Win Concentration: A Look at the Percentage of Music Show Wins Captured by the Top 5 Artists in Each Year from 1981 to 2020 (The Results May Surprise You)

  • This thread was inspired by a recent exchange between bartkun, Reclaimer, and sassily in another thread that I made a while back.


    The question was whether or not the percentage of music show wins captured by the top artists in a given year has trended up or down over time. Let's call this "win concentration".


    Now the last thread I created actually contained a listing of the top 5 artists with the most music show wins in each year from 1981 to 2020, so I already had the necessary data to perform this analysis.


    Thus, I simply added together the number of wins achieved by the top 5 artists in each year, then divided the result by the total number of wins that year. My calculations are shown below:



    And now here are the results, but graphed:



    It's obvious that there is a downward trend in the percentage of wins awarded to the top 5 artists each year. My guess is that we see decreased win concentration simply because there are so many artists out there competing these days.


    However, the recent successes of groups such as BTS and Twice (who have each won over 100 times) do appear to be opposing the general downward trend, so I'm curious to see if this movement will continue in the future.

  • So back to the point I was arguing in the previous thread.


    Second gen is equal in competitiveness to third gen.


    So even though there are more groups than in second gen, this doesn't affect the dominance by top groups, which have actually managed to take about the same portion of yearly wins. And obviously that's a disadvantage to second gen groups as the number of trophies awarded nearly doubled (from ~140 to ~260)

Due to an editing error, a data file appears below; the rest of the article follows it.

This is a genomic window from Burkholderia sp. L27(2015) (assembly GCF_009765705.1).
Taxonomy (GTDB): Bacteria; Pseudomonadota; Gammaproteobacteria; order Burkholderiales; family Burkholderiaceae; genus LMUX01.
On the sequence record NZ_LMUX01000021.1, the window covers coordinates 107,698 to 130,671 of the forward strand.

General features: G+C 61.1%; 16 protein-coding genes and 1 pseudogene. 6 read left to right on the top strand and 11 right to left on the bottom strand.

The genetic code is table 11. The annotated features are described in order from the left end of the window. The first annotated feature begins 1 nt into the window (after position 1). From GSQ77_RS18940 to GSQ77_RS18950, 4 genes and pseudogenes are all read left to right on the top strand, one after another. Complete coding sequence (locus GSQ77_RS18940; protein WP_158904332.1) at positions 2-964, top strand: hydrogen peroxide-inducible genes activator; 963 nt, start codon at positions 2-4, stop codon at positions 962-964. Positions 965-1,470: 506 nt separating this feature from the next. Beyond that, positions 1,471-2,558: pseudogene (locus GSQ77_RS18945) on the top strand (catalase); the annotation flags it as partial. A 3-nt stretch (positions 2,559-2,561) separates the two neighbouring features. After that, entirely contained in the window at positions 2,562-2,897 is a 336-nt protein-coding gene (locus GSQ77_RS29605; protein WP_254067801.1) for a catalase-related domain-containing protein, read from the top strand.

• Even though we complain about the dominance of the top groups in music show wins, we were blindsided by the 2011-2015 below 40% era (which is how far in the past most kpop fans can remember) when in fact having a more than 40% domination is the norm.


    I definitely think 40% dominance in 200+ music shows a year is too much, and 2019 was a much more enjoyable year in that aspect.

  • Second gen is equal in competitiveness to third gen.

    Speaking in broad terms, yes that appears to be true. I just calculated the average win concentration from 2007 to 2015 (the heyday of Second Generation artists), and it's 40.52%. From 2016 (when the Third Generation took over) to 2020, it's 39.41%, so both concentration figures are right around 40%. At the same time though, there is still quite a bit of year-to-year variation within generations.

  • Even though we complain about the dominance of the top groups in music show wins, we were blindsided by the 2011-2015 below 40% era

    You bring up a good point. So there was indeed a noticeable dip in the 2011 to 2015 time frame. I'm guessing that this was because some Second Generation artists were slowing down during these years, but the Third Generation (which began in 2012 with the debut of EXO) was still getting started. In effect, it may have been a bit of a transition period between generations, which can explain the low win concentration.

  • You bring up a good point. So there was indeed a noticeable dip in the 2011 to 2015 time frame. I'm guessing that this was because some Second Generation artists were slowing down during these years, but the Third Generation (which began in 2012 with the debut of EXO) was still getting started. In effect, it may have been a bit of a transition period between generations, which can explain the low win concentration.

    Big 2nd gen artists were never as active as big 3rd gen artists, except maybe SNSD some years. When Exo arrived surprisingly they didn't dominate as much as after 2015.

  • I ran the analysis again, but this time using only the top *three* artists of each year. The results are shown below:




    Win concentrations are obviously lower, but the same general trend persists.


    What I do notice is that concentration tends to experience a local peak during generational shifts, that is, when one generation begins to become dominant.


    Just look at the "bumps" in the graph in the late 1990s for the First Generation, the late 2000s for the Second Generation, and the 2016-2018 time frame for the Third Generation. I'm curious to see how the Fourth Generation manages.

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